Most people don't realize how much energy it takes for me to pretend to be normal.

            If I wanted to listen to an asshole, I'd fart.

            Twibble's Twibbly Wibbly

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            • #7
              That pepperoni sounds like a good score. Yes, the stuff on my list is on the heavy side. In my pre-primal days, I'd actually have a pretty light food bag. Of course, it mostly consisted of those $1 Lipton sides, along with peanut butter, pita bread, peanut M&Ms, instant oatmeal, etc..

              I really do enjoy cooking on the stove, but it looks like this might be my first adventure in non-cooking backpacking. Since I'm not a coffee drinker, this might make it pretty easy. I suppose no stove/fuel = I can go a little lighter or carry a few heavier foods. Gonna be missing veggies for a while, though.

              Thanks for the thoughts and tips.
              My blog: Regular Guy Paleo and please feel free to "like" my Facebook page.

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              • #8
                Originally posted by Sandman View Post
                Gonna be missing veggies for a while, though.
                Hint - Gather like Grok.

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                • #9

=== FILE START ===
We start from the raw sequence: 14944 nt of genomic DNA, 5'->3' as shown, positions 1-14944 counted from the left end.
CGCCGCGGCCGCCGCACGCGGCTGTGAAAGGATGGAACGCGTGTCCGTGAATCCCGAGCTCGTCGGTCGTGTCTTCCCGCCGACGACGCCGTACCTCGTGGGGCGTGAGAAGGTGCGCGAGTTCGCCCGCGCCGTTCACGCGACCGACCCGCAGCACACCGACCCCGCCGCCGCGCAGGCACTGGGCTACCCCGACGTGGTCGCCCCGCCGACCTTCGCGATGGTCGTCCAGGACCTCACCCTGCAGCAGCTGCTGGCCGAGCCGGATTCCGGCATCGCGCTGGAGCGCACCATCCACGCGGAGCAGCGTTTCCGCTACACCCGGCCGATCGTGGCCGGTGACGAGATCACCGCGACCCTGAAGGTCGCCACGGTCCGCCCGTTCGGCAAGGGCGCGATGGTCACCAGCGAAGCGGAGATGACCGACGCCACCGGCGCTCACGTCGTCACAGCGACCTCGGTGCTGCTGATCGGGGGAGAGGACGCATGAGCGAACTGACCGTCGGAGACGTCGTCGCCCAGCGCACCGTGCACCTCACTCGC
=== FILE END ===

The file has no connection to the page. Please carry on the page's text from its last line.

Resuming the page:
I realy like it .I appericate this thread.Awesome! Thanks for that.......I certainly don't mind a few things non-primal while burning obscene amounts of calories. My main reason for staying primal out there, however, is that I'd like to avoid any GI upset that may ensue after a tasty indulgence.......


                  ______________
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                  Last edited by Brodon; 11-06-2014, 11:56 PM.

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                  • #10
                    Interesting discussion about tips for backpacking and i really appreciate to above comments, well these are very useful and informative tips, which you share with us, because, it's too much informative tips, i hope, these tips, prove helpful for me ... Keep it up guys ....

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                    • #11
                      I recently went on a 3 day backpacking trip at Dolly Sods Wilderness area in West Virginia. Campfires are allowed in existing rings, so I did not carry a stove. I had the same concern about missing my fresh veggies, so I took a few with me.

                      The fresh food was worth it, including:
                      frozen sirloin steak for first night, packed in an insulated bag with some frozen water bottles
                      foil wrapped sweet potatoes (first and second night, cooked right in coals)
                      1 cucumber
                      1 small jicama
                      some green tea bags
                      an orange or 2

                      For the remaining meals, I went with non-cook stuff, including:
                      Tanka bites
                      Macadamia nuts
                      mixed nuts
                      dried fruits, including blueberries, mangos, bananas
                      canned sardines
                      canned kippered herring
                      beef jerky
                      dark chocolate
                      Artisana macadamia / cashew nut butter packet

                      My biggest problem was in judging portions. I ate most of the fresh food, but I took at least half of the dried food.

                      The only foraging I did was for wild blueberries.